Patrushev’s world view, as published in Rossyskaya Gazeta, reflects the consensus opinion of the Russian ruling elite more generally. It is traditional and closely matches the Cold War pattern of seeing the world as a global chessboard on which various, sometimes especially distant proxy battles rage: the US and its allies versus Russia and its allies. Putin is 67; Patrushev is 68; Alexander Bortnikov, who in 2008 succeeded Patrushev as director of the Federal Security Service (FSB), is 67. All three began their careers in the KGB in the mid-1970s, at the height of the Cold War. Indeed, the vast majority of Putin’s closest entourage (permanent members of the SC) are in the same, mid-60s, age bracket; they are inclined to see any international developments that remind them of the Cold War as necessarily part of a global zero-sum game. The collapse of the leftwing regime of Bolivia’s long-serving president, Evo Morales, following a disputed election there, is seen in Moscow as akin to a replay of the Chilean coup of 1973. The Americans were clever, the thinking goes. Namely, Washington purportedly removed Putin’s friend Morales without openly exposing the US involvement, but its actions were strategically motivated: Bolivia has large lithium deposits, a metal needed to make batteries for civilian and military purposes. In Moscow’s eyes: in Venezuela, the US failed to oust the Russian-supported leftwing regime of Nicolás Maduro; and in Syria, the Russian military intervention utterly thwarted Washington in its efforts to oust Bashar al-Assad. But in Bolivia, the US won a point (Izvestia, November 11).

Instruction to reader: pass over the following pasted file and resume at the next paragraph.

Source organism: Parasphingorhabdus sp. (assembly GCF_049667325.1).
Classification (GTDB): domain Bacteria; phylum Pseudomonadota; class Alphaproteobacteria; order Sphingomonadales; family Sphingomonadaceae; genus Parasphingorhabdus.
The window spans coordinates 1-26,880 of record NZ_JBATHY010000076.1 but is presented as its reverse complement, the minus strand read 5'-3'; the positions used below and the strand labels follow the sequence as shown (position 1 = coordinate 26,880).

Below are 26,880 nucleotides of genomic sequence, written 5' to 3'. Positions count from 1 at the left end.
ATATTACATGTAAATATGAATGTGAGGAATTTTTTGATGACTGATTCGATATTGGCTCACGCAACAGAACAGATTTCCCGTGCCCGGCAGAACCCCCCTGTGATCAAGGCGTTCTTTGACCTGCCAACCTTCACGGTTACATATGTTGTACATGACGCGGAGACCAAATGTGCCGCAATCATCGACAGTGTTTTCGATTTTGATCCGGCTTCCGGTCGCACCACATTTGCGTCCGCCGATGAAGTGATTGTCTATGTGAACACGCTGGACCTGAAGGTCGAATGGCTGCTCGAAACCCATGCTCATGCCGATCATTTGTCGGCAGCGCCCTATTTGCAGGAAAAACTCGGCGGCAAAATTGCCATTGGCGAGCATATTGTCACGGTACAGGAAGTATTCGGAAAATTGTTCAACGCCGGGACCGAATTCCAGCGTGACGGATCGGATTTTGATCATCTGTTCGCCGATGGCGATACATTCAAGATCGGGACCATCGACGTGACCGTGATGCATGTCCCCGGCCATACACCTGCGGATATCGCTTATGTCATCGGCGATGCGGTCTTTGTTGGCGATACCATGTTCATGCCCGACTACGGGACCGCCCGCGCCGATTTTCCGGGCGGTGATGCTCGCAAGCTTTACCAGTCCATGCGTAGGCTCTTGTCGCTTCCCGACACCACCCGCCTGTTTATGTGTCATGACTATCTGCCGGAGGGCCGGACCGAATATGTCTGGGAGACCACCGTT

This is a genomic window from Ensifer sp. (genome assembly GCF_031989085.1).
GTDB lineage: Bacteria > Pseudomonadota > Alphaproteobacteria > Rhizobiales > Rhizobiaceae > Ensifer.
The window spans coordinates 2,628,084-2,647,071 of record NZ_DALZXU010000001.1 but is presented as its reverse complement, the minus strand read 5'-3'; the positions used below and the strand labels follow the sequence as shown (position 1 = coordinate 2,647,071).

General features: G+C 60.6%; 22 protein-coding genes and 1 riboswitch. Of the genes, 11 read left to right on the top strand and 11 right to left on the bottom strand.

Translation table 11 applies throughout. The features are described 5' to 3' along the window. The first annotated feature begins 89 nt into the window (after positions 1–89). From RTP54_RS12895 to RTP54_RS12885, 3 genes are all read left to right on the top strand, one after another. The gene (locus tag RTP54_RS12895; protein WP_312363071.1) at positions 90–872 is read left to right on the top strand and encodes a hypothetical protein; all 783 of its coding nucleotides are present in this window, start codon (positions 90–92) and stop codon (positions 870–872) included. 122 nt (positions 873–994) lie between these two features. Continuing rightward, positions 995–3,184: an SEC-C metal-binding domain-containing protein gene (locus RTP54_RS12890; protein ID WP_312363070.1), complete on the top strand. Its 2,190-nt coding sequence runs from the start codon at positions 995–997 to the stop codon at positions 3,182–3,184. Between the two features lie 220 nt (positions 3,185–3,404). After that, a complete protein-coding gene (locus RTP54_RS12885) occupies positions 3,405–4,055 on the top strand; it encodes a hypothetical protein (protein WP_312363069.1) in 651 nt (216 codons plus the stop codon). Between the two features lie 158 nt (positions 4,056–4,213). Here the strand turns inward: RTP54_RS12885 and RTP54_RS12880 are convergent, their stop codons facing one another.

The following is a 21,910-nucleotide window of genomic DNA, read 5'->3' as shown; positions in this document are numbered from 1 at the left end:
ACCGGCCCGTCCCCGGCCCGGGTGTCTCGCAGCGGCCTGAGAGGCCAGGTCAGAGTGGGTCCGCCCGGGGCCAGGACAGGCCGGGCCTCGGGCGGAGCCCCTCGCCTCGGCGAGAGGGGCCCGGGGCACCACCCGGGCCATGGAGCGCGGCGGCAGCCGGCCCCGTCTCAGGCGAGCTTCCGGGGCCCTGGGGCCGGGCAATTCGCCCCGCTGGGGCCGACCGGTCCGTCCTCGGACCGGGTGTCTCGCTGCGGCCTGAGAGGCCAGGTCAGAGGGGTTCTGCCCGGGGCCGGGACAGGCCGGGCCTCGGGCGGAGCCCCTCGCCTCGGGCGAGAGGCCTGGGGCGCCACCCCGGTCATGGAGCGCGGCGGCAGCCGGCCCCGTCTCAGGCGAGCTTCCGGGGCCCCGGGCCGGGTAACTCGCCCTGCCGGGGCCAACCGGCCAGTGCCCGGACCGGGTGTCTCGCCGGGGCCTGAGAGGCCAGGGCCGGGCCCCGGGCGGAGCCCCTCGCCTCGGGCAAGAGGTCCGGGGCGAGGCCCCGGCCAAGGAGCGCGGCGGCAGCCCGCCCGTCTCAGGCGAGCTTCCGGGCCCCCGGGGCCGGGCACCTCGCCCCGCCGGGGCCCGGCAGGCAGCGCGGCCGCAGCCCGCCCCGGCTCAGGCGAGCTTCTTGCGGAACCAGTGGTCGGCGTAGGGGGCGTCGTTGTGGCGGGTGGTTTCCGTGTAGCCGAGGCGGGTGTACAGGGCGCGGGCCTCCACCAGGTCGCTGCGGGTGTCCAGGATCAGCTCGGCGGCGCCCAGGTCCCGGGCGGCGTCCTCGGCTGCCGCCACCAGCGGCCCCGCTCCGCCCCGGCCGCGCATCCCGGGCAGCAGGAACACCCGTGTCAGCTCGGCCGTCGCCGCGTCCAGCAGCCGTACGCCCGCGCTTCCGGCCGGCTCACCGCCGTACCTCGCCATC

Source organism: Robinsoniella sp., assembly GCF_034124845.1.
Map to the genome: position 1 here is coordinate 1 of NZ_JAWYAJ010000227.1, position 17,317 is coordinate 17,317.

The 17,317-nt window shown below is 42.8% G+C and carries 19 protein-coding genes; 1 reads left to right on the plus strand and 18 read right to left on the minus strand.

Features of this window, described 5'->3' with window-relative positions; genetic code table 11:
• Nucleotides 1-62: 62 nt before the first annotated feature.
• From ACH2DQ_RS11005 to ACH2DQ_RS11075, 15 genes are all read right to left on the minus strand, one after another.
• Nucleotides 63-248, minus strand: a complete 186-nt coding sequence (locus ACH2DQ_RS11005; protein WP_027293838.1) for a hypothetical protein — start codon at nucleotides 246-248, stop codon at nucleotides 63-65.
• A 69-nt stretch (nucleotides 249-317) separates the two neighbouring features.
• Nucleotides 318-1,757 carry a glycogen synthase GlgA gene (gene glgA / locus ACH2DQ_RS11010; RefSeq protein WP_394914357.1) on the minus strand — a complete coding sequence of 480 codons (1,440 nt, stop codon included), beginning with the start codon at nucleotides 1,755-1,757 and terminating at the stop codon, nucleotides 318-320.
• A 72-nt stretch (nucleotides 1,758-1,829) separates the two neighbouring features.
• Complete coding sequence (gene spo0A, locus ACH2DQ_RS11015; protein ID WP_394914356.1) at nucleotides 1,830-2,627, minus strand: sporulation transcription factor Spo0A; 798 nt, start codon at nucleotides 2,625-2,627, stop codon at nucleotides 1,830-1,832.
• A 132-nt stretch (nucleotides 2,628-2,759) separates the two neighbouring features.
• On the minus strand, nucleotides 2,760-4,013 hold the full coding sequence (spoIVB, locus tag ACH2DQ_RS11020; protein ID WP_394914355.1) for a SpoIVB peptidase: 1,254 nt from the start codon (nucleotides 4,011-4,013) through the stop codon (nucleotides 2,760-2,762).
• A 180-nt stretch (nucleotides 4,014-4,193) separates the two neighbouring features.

After the Bolivian debacle, the traditional rules of a zero-sum game thus require Moscow to push back somewhere else on the global chessboard. A possible venue could be northeastern Syria, where—despite President Donald Trump’s initial announcement of a full withdrawal—US forces retain a relatively small, but heavily armed contingent in Deir el-Zour province. Those US units are guarding local oilfields to prevent their falling back under the control of Islamic State radicals or of the al-Assad regime (or its Iranian and Russian backers). Moscow believes the revenues from these oilfields, which can produce 350,000–385,000 barrels a day, could play an important role in stabilizing al-Assad’s government and enable it to actually begin paying back some of Russia’s aid—not to mention line various Russian elites’ pockets. The Russian MoD, MFA and the Kremlin, together with Damascus, have sharply denounced as unacceptable the US move to keep control of the Syrian oil deposits (see EDM, October 31).